Veterans face HIV risk from hospital pumps


At the center of the fears are water pumps that are regularly used during colonoscopies and gastrointestinal procedures, said John Vara, the Miami VA's chief of staff. The hospital discovered March 4 that the pumps -- which are attached to the tubes used in the procedures -- were being rinsed but not disinfected. This, Vara said, creates the slight chance that back-flow from the pumps could lead to serious or potentially deadly infections.

The pumps do not come into direct contact with the patient, Vara said. Though the risk of infection is low, he added that ``any risk is unacceptable.''

Colonoscopies -- the visual inspection of the colon through a tube -- and other gastrointestinal tests are regularly performed at the VA. About 3,260 veterans underwent the procedures, primarily colonoscopies, involving this type of water pump since May 2004.

The VA has sent letters to about 2,500 of the veterans, who are still in the area, urging them to get blood tests.

Officials were trying to locate the other 700.

The medical center notified U.S. Rep. Kendrick Meek, D-Miami, Monday morning. After sending letters to Secretary of Veteran Affairs Eric Shinseki and Inspector General George Opfer, Meek said he was startled to learn that the situation in Miami was not unique.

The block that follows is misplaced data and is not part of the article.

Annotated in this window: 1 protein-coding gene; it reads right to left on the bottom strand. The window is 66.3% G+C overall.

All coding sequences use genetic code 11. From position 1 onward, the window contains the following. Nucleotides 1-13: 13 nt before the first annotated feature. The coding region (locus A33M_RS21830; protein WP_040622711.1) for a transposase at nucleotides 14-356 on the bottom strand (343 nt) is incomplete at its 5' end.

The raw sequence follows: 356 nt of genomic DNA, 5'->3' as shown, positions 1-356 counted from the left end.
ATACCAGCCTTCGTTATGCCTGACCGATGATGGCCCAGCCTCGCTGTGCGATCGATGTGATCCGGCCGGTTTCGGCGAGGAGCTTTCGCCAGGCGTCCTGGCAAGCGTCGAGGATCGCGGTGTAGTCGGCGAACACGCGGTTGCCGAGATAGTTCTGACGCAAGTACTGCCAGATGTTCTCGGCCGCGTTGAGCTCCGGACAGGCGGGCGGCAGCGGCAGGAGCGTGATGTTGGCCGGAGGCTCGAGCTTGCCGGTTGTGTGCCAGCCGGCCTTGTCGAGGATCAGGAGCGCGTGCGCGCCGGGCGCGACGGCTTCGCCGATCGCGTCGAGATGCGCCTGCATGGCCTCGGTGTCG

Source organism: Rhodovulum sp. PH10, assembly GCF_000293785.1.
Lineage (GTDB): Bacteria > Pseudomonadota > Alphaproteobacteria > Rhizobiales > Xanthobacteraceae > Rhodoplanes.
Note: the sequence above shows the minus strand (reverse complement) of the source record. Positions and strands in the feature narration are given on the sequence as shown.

In February, about 6,400 veterans at the Alvin C. York VA Medical Center in Murfreesboro, Tenn., were urged to get blood tests after the VA discovered there had been improper handling of equipment used for colonoscopies.

And in Augusta, Ga., more than 1,800 veterans were notified that instruments used to examine the ear, nose and throat had not been properly disinfected.

None of these incidents is known to have caused infection, but such revelations can lead veterans to distrust the medical system, said David Williams, a retired Marine who lives in Miami Springs.

''I've already served in Vietnam and have had to fight over my benefits,'' said Williams, 64, who underwent a procedure using the water pump at the VA last year. ``And now, here comes this mess on top of that. Boy, oh, boy, what's going to happen next before someone realizes that they have made more mistakes?''

The discovery of the improper cleanings is the result of a national program to standardize medical procedures across VA hospitals, Jim Benson, a spokesman for the Department of Veterans Affairs, told The Miami Herald. The program was known as ``Step-Up.''

After learning of the problem, three South Florida congressmen encouraged the VA to step up even more. Meek asked the Miami VA to call and knock on doors of veterans who had undergone the procedures.

''It's the least they could do for men and women in uniform,'' Meek said.

Calling the situation ''outrageous and unacceptable,'' Rep. Ron Klein, D-Boca Raton, asked for an immediate investigation into why proper medical procedures were not followed.

Rep. Ileana Ros-Lehtinen, R-Miami, said ``all necessary action should be taken to ensure that all veterans are made whole and this disaster never repeats itself.''


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